However much it pains me to say it, I am too dependent on the Internet. I use Google and JSTOR to research papers and articles. When I miss my TV shows, I quickly rush online to see if Hulu has them. I use Facebook to keep in contact with my friend in the Army and my brother in Colorado. So when two current bills in Congress would allow the government to censor the Internet, I can't help but feel like parts of my life, however small or large, are in jeopardy.
The Stop Online Piracy Act in the House and the Protect IP Act in the Senate are not new bills; they were introduced in October and May respectively. But they refuse to die in legislative spirit or in a sub-committee, though the Protect IP Act is currently on hold thanks to Sen. Ron Wyden, D-Ore. Aimed at addressing illegal distribution of copyrighted material on the Internet, if passed, the bills would give the federal government the ability to apply Domain Name System blocking, or DNS blocking, to web sites. A site could be blocked for distributing copyrighted material or even linking to or mentioning sites that provide the illegal services, even if they are present without the site's knowledge.
I am not an online piracy advocate, and I believe the issue of online piracy should be addressed to protect artists and intellectual property rights. (In fact, with sites like Pandora and Spotify, I would argue that corporations and artists are working toward solutions that eliminate the desire to pirate music in the first place.) However, the way these bills are written makes it all too possible for the federal government to have draconian control over the Internet. These bills are similar to the way China controls its citizens' Internet use.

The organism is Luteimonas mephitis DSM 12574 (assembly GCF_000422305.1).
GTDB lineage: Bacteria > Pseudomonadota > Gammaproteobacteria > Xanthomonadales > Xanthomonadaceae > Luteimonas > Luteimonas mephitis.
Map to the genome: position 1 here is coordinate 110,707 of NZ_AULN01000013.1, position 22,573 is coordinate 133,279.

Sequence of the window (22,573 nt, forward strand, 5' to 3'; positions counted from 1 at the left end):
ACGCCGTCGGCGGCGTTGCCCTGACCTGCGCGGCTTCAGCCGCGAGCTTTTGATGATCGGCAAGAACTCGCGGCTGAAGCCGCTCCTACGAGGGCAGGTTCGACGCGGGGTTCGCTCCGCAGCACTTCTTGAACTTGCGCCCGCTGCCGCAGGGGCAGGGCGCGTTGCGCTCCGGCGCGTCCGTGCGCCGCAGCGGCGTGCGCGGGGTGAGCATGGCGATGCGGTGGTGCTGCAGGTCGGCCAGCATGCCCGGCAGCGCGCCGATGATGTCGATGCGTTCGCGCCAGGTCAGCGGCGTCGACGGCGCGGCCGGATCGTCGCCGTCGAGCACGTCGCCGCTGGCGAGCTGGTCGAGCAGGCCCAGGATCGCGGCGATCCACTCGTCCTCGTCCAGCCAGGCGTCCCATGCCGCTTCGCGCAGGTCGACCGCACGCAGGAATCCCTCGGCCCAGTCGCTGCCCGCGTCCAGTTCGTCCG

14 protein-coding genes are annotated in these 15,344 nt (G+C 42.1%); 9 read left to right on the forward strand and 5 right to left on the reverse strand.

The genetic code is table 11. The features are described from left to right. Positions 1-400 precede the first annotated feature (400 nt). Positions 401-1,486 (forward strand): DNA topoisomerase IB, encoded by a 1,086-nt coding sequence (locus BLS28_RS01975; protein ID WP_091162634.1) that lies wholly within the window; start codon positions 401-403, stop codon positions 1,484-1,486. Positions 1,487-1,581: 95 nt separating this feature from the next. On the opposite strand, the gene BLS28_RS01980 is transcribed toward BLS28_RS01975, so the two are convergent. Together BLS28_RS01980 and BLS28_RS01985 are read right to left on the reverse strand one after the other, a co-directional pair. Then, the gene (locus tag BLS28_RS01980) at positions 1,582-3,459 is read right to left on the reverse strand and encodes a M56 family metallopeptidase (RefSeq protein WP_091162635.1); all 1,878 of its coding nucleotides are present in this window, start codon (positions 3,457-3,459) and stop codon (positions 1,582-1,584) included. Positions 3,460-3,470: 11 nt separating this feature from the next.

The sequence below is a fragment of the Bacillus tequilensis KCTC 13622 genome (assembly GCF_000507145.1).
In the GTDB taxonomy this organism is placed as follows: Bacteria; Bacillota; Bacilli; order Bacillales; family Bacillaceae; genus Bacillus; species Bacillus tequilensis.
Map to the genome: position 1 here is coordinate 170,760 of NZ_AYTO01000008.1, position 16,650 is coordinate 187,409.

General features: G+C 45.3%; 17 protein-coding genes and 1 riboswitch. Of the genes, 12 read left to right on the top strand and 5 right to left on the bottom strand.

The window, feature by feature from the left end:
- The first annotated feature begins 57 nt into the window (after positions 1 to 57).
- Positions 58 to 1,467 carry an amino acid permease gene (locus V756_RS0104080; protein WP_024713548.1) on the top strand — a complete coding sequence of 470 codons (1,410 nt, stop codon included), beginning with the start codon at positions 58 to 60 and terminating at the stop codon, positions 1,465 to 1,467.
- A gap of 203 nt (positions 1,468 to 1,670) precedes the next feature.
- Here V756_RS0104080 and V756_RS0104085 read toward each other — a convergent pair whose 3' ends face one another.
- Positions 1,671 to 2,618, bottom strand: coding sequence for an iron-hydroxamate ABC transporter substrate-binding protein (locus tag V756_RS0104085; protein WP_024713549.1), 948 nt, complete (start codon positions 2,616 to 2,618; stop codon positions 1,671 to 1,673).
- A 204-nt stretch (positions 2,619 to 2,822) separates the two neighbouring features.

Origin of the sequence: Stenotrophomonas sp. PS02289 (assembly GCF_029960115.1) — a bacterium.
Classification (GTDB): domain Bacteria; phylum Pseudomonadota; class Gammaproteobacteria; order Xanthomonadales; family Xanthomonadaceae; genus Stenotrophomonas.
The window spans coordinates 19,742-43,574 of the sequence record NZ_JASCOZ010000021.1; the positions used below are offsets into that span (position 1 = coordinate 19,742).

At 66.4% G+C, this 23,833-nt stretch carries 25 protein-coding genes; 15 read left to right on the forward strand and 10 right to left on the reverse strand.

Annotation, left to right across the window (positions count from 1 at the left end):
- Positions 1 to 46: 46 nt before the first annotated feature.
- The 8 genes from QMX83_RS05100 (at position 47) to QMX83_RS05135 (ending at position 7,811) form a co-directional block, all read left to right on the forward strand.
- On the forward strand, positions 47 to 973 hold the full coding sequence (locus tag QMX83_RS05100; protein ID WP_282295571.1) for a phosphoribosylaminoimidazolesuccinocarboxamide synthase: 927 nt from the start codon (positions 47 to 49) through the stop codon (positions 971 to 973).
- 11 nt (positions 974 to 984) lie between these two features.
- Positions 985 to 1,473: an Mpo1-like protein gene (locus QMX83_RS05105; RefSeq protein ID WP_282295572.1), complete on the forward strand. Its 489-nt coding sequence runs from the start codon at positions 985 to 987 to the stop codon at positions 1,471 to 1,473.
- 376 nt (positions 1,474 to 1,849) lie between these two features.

These bills do not only threaten sites that knowingly distribute illegal goods. The most objectionable provision of acts could shut down sites that have too many links to illicit sites, whether those links were put up by the site owner or by visitors. This places an undue burden on site owners to check all of the links their users post.
It also gives an opportunity for malicious acts, like spamming a forum or comment section with bad links. By setting up these strict conditions, the bills threaten to destroy the interconnectedness that defines the world wide web.
SOPA is considered the worst of the bills because it allows the government to hold more sites liable for infringements. For example, if Google or Yahoo workers fail to catch new pirating web sites more quickly than their search algorithms find them, the companies could be held responsible and punished. Who is to say how soon they must catch and delete these sites? What implications does this have for new sites that wish to spread the vast wealth of knowledge to the world? The answer is unclear, and that is perhaps the scariest part of the two bills.
In all honesty, the government is just trying to do what it is allowed to do according to Article 1 Section 8 of the U.S. Constitution by "securing for a limited Times to Authors and Inventors the exclusive Right to their respective Writings and Discoveries." But in usual fashion, the government is overstepping its bounds. If it wishes to shut down piracy sites, it should do just that. It may be more time-consuming and complex, but it punishes the correct people. By going after search engines and social sites as well, it punishes everyone, even people who are not involved in any piracy at all.
If anything good comes from the bills, it will be a call-to-arms for Internet users to become politically active. Most people would agree stealing is wrong, and if it becomes a widespread occurrence, there is nothing to expect besides a strong crackdown. When stealing becomes too prevalent at convenience stores, store owners start locking up their valuable products. It is only reasonable for artists and distribution companies to ask the government to help them out. It may be time for people to (gasp) stop stealing off the Internet. If they don't, either the government will crack down or companies will begin slowing down their production. Neither option is preferable.
By going after not only piracy sites but those that happen to link to them, the government is attacking this issue in an overly punitive way. Internet users who have never pirated or have stopped pirating, can be punished for the actions of others. With strong corporate interest and bipartisan support, there is a good chance these bills will be passed in some form. We can only hope that some provisions change to protect copyrights, as well as all the progress Internet has made up to now.
Matt Beaty is a junior majoring in mathematics and computer science. Please send all feedback to email@example.com.